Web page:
123: Carving Your Own Path as an Artist
A Lesson from Stand-up Comedy
"Perseverance is a great substitute for talent." - Steve Martin
I’d like to apply for a job as an Artist. (Laughter)
In art school, you acquire a diverse range of skills focused on design, creativity, and problem-solving. These abilities are valuable in numerous contexts. However, being an artist isn't a job you can simply apply for; it's a career you must build yourself. And while there isn't a clear path for artists, there are lessons to be learned from other creative fields. This newsletter is a rewrite of a newsletter I wrote in 2021, in it we'll explore how the process of developing a stand-up comedy act can serve as a metaphor for carving your own path as an artist.
The Uncharted Journey of an Artist:
Unlike other professions, there is no clear path or map for artists. Instead, you have something akin to a compass that constantly shifts direction, similar to the one Jack Sparrow has in Pirates of the Caribbean. Your journey is unique, and no one can follow in your exact footsteps.
Learning from Stand-up Comedy:
Stand-up comedians develop their acts through a process of trial and error, gradually refining their material based on audience reactions. Here's how the process works:
Start small: Show up for a brief 5-minute performance at a small venue, with a limited audience.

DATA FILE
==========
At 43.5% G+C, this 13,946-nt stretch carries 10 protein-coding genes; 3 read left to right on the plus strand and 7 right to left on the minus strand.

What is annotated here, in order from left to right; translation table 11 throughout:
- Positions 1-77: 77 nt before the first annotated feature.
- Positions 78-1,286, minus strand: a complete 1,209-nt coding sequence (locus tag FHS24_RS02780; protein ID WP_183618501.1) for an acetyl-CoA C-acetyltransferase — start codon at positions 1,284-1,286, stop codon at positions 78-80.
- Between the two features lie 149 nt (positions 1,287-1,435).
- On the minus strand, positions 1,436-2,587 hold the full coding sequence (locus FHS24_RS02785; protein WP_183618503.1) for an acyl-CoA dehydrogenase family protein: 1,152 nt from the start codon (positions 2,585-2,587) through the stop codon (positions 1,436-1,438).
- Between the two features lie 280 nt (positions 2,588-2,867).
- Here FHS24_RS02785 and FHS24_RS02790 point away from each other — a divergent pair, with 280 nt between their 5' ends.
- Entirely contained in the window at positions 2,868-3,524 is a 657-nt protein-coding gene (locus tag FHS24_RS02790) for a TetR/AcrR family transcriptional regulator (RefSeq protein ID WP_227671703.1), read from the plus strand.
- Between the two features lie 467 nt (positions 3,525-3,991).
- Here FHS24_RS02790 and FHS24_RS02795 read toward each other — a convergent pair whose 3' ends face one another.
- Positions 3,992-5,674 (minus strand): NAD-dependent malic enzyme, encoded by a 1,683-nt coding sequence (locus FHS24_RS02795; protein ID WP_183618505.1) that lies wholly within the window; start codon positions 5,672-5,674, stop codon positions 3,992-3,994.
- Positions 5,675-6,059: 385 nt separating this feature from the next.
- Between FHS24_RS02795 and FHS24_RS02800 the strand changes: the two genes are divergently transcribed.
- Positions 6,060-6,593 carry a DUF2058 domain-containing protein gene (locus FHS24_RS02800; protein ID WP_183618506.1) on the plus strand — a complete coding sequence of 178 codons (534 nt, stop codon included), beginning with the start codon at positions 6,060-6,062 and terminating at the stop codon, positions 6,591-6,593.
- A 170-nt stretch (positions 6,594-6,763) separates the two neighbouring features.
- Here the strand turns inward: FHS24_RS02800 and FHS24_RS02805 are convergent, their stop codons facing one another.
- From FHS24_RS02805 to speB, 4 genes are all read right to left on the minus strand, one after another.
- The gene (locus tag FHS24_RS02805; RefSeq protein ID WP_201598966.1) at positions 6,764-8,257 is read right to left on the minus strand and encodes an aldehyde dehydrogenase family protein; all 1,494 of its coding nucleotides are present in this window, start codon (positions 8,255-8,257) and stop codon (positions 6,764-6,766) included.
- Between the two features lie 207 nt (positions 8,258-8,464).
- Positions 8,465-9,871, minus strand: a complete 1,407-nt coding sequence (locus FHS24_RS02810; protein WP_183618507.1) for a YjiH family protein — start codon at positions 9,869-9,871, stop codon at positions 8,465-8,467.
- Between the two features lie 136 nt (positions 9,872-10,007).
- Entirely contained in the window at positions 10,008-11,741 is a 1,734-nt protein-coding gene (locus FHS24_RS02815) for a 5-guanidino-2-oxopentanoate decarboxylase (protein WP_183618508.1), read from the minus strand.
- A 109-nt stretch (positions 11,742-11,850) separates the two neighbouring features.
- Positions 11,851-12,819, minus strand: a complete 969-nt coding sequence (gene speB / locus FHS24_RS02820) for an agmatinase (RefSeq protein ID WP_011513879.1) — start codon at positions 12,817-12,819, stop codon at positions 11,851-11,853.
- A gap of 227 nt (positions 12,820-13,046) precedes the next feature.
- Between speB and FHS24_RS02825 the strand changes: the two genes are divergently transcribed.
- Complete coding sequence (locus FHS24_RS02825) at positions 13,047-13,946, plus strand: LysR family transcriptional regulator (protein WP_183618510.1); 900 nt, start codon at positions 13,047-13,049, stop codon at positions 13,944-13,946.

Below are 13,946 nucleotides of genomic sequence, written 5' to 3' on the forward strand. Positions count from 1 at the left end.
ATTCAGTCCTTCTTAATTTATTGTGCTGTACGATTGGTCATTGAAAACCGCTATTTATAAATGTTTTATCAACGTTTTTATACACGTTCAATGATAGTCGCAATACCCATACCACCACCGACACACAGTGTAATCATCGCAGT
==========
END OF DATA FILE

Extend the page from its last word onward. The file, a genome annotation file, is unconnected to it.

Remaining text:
Learn from feedback: Pay attention to the audience's reactions. Keep the parts that generate laughter and rework the rest.
Iterate and improve: Show up consistently and repeat the process until you can reliably get a positive response.
Expand your act: Gradually seek out larger venues and longer time slots, while continuing to refine your material.
Applying Stand-up Lessons to Your Artistic Journey:
Like stand-up comedians, artists can benefit from a similar iterative approach:
Begin with small projects that allow you to test your skills and develop your unique style.
Seek feedback from others, such as mentors, peers, or even social media followers, to understand what resonates with your audience.
Consistently create and refine your work, learning from both successes and failures.
Gradually expand the scope and scale of your projects as you gain confidence and refine your artistic voice.
While there's no set map for artists, the stand-up comedy approach can serve as a framework for your own creative journey. Consistently showing up, iterating, and refining your work will help you carve out your unique path. As you progress, remember to share your journey with others, seek support, and ultimately, enjoy the process of discovering your artistic identity.
It is a process. And in the process perseverance is a great substitute for talent.
Suggested reading: Born Standing Up
📁 On Getting Started